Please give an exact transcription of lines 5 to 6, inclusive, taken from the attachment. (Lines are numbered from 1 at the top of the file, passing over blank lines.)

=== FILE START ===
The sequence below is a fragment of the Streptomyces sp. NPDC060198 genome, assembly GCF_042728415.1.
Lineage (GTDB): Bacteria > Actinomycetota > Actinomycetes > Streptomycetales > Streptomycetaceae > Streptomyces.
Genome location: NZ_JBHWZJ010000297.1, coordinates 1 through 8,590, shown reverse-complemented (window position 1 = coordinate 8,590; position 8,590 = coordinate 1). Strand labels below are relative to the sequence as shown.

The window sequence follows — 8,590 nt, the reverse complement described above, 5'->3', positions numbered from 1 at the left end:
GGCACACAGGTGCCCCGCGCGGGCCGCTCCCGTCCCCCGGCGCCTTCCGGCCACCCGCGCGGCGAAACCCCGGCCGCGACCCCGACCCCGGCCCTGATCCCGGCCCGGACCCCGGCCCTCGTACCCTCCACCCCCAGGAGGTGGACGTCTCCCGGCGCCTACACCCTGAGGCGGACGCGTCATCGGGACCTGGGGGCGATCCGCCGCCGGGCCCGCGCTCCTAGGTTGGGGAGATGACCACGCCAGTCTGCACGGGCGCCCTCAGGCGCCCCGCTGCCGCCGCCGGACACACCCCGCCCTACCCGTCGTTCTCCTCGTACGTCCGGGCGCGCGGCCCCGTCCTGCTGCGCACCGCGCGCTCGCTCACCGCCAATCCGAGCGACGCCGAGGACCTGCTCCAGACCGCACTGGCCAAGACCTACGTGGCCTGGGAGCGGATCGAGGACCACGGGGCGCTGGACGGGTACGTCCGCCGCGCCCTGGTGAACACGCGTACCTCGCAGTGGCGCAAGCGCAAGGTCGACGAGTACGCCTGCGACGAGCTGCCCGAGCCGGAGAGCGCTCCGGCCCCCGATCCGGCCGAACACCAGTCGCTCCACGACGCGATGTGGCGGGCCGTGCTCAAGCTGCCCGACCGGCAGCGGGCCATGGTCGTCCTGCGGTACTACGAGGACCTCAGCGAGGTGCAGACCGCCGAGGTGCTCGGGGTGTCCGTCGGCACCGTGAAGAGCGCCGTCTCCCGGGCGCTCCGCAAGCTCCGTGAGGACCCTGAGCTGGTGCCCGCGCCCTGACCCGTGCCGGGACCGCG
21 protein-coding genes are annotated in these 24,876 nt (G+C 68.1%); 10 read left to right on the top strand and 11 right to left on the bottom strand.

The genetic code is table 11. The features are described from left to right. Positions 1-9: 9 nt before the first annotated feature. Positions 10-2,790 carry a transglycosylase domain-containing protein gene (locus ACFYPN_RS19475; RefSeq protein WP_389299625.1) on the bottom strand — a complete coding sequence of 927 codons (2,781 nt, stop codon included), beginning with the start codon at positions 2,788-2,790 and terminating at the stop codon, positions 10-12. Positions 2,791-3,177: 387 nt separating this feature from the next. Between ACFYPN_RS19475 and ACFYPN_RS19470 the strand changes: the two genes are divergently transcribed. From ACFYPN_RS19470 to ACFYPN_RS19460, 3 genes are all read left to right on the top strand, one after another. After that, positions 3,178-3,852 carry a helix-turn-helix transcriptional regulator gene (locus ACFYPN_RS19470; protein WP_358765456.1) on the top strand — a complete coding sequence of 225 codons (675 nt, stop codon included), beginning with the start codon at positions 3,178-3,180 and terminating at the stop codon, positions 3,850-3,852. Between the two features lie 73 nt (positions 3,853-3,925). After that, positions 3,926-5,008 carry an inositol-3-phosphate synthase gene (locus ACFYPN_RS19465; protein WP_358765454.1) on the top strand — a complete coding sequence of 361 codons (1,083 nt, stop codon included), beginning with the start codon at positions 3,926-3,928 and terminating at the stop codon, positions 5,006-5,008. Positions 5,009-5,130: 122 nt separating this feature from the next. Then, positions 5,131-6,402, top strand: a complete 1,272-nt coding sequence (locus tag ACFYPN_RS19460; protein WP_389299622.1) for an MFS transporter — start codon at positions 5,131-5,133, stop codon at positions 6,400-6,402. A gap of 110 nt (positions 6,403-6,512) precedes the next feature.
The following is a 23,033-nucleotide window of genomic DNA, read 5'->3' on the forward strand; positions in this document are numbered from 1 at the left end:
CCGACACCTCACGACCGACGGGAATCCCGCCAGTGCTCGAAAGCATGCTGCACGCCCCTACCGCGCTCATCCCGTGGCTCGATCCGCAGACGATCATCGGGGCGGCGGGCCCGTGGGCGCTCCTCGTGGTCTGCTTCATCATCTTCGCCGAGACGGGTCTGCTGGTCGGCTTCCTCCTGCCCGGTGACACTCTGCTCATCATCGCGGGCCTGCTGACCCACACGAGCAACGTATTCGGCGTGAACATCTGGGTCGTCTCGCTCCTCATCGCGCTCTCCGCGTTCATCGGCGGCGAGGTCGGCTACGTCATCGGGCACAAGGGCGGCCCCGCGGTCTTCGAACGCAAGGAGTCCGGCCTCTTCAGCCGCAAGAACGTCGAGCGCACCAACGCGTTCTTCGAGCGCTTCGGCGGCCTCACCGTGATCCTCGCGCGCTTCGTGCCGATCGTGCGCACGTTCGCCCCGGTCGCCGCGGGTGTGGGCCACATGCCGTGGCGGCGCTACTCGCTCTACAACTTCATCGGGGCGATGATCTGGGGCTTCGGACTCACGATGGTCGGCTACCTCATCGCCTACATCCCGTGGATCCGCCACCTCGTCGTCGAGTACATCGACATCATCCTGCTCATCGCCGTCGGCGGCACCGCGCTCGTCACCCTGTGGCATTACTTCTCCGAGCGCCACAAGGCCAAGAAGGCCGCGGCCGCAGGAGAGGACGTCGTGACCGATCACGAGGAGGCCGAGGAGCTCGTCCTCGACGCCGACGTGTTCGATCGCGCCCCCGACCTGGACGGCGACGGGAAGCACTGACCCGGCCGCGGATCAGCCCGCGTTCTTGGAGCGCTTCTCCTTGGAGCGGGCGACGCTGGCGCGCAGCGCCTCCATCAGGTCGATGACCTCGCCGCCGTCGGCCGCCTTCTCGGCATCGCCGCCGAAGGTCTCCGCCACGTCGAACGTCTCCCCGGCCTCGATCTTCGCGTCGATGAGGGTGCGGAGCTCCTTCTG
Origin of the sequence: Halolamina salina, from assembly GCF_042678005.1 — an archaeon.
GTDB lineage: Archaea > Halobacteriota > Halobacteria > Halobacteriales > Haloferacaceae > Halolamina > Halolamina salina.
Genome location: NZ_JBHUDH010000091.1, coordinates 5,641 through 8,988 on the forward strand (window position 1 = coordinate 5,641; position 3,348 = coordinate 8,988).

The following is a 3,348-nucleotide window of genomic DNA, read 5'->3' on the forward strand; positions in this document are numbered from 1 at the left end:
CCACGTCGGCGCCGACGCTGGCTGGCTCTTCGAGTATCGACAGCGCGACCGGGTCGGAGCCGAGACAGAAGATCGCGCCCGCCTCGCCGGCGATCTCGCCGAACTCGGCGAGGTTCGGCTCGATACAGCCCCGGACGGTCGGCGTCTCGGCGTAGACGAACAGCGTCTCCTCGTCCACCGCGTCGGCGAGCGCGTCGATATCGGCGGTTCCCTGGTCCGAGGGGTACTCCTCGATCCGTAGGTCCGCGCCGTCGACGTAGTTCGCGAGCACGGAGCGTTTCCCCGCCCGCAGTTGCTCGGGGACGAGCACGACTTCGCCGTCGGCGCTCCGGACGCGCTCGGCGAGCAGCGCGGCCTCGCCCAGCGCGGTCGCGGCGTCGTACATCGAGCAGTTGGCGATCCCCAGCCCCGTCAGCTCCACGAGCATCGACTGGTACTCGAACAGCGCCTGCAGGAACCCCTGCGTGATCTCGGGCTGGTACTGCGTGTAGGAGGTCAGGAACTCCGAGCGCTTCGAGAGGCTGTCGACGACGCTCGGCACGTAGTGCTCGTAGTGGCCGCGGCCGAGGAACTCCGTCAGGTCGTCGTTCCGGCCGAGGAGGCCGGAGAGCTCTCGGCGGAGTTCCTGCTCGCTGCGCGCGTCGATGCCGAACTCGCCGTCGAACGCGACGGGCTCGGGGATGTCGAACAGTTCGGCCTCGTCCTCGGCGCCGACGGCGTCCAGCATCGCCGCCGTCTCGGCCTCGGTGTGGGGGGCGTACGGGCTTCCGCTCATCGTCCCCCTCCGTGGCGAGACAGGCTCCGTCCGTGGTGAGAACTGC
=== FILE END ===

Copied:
GGCACACAGGTGCCCCGCGCGGGCCGCTCCCGTCCCCCGGCGCCTTCCGGCCACCCGCGCGGCGAAACCCCGGCCGCGACCCCGACCCCGGCCCTGATCCCGGCCCGGACCCCGGCCCTCGTACCCTCCACCCCCAGGAGGTGGACGTCTCCCGGCGCCTACACCCTGAGGCGGACGCGTCATCGGGACCTGGGGGCGATCCGCCGCCGGGCCCGCGCTCCTAGGTTGGGGAGATGACCACGCCAGTCTGCACGGGCGCCCTCAGGCGCCCCGCTGCCGCCGCCGGACACACCCCGCCCTACCCGTCGTTCTCCTCGTACGTCCGGGCGCGCGGCCCCGTCCTGCTGCGCACCGCGCGCTCGCTCACCGCCAATCCGAGCGACGCCGAGGACCTGCTCCAGACCGCACTGGCCAAGACCTACGTGGCCTGGGAGCGGATCGAGGACCACGGGGCGCTGGACGGGTACGTCCGCCGCGCCCTGGTGAACACGCGTACCTCGCAGTGGCGCAAGCGCAAGGTCGACGAGTACGCCTGCGACGAGCTGCCCGAGCCGGAGAGCGCTCCGGCCCCCGATCCGGCCGAACACCAGTCGCTCCACGACGCGATGTGGCGGGCCGTGCTCAAGCTGCCCGACCGGCAGCGGGCCATGGTCGTCCTGCGGTACTACGAGGACCTCAGCGAGGTGCAGACCGCCGAGGTGCTCGGGGTGTCCGTCGGCACCGTGAAGAGCGCCGTCTCCCGGGCGCTCCGCAAGCTCCGTGAGGACCCTGAGCTGGTGCCCGCGCCCTGACCCGTGCCGGGACCGCG
21 protein-coding genes are annotated in these 24,876 nt (G+C 68.1%); 10 read left to right on the top strand and 11 right to left on the bottom strand.